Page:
Objectives: The main aims of this study were to assess motivational factors for weight loss, and support and difficulties during the weight loss and weight maintenance phase. Methods : This study was based upon findings from the Finnish Weight Control Registry (FWCR), including 158
formerly obese persons, who lost at least 10% of their initial weight and maintained it for at least 2 years. Data have been collected through electronic forms. Results: The 2 most commonly reported motivational factors for weight loss were health- and appearance-related factors. Women reported
dissatisfaction with their body more commonly than men (p = .023), whereas men reported health-related reasons (p = .008) more often. The majority (58%) reported losing weight alone, without any outside support, men more commonly than women (p = .006). Persons reported fewer difficulties during
the maintenance than during the weight loss phase. Conclusions: Various motivational factors for losing weight may lead to successful weight loss and long-term weight maintenance. Marked sex differences were reported in relation to difficul- ties and need for support.
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Document Type: Research Article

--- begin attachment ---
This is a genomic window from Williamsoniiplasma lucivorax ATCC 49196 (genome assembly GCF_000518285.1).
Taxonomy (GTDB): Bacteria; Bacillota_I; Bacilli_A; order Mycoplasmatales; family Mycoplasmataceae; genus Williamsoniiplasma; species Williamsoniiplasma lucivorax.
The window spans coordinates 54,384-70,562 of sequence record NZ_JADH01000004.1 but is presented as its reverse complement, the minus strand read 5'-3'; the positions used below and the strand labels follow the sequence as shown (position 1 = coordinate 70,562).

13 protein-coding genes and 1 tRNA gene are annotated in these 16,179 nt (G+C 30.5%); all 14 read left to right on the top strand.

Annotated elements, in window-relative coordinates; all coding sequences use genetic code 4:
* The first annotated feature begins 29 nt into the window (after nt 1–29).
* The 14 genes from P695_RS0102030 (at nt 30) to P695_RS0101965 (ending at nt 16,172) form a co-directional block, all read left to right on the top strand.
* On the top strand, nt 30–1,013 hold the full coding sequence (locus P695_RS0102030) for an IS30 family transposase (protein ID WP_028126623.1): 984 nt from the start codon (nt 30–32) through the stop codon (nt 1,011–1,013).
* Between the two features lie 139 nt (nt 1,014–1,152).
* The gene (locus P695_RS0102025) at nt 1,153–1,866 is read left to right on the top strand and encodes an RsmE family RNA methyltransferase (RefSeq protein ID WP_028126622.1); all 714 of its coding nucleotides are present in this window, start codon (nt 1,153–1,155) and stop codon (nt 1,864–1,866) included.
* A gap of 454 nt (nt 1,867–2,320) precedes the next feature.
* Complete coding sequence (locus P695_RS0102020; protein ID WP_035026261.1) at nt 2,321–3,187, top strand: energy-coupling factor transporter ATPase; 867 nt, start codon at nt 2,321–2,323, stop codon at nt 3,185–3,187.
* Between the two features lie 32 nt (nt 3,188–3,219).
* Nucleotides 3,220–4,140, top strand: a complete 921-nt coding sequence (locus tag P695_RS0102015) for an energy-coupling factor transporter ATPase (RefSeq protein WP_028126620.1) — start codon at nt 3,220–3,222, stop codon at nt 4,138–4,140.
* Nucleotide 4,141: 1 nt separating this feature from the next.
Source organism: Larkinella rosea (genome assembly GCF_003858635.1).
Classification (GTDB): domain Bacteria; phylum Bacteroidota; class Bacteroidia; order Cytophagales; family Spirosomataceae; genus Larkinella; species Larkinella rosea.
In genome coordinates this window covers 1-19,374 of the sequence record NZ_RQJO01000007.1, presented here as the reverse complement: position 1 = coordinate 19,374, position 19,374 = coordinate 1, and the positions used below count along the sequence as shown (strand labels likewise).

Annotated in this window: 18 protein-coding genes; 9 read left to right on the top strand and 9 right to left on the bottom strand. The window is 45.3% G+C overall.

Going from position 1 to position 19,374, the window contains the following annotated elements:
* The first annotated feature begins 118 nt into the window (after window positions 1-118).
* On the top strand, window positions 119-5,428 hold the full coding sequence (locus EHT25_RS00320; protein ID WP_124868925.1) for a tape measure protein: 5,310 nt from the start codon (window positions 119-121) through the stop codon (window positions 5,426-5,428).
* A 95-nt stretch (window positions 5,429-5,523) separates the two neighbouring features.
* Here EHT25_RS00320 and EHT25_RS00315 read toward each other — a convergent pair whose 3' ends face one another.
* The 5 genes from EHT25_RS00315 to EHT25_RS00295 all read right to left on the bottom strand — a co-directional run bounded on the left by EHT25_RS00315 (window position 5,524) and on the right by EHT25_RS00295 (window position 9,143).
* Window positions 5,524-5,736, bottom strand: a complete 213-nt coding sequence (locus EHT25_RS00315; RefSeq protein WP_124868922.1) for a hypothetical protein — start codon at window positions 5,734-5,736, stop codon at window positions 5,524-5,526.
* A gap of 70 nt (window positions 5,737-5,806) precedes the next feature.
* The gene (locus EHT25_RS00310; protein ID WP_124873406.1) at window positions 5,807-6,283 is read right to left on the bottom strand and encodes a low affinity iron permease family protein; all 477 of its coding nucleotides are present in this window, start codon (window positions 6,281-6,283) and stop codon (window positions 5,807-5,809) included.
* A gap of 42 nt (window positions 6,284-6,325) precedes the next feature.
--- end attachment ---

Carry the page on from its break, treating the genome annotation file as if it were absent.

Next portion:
Department of General Practice and Primary Health Care, University of Helsinki, Helsinki, Finland
Endocrine Department, Helsinki University Hospitall (retired), Helsinki, Finland.
Publication date: 2018-01-01
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The American Journal of Health Behavior seeks to improve the quality of life through multidisciplinary health efforts in fostering a better understanding of the multidimensional nature of both individuals and social systems as they relate to health behaviors.
The Journal aims to provide a comprehensive understanding of the impact of personal attributes, personality characteristics, behavior patterns, social structure, and processes on health maintenance, health restoration, and health improvement; to disseminate knowledge of holistic, multidisciplinary approaches to designing and implementing effective health programs; and to showcase health behavior analysis skills that have been proven to affect health improvement and recovery.
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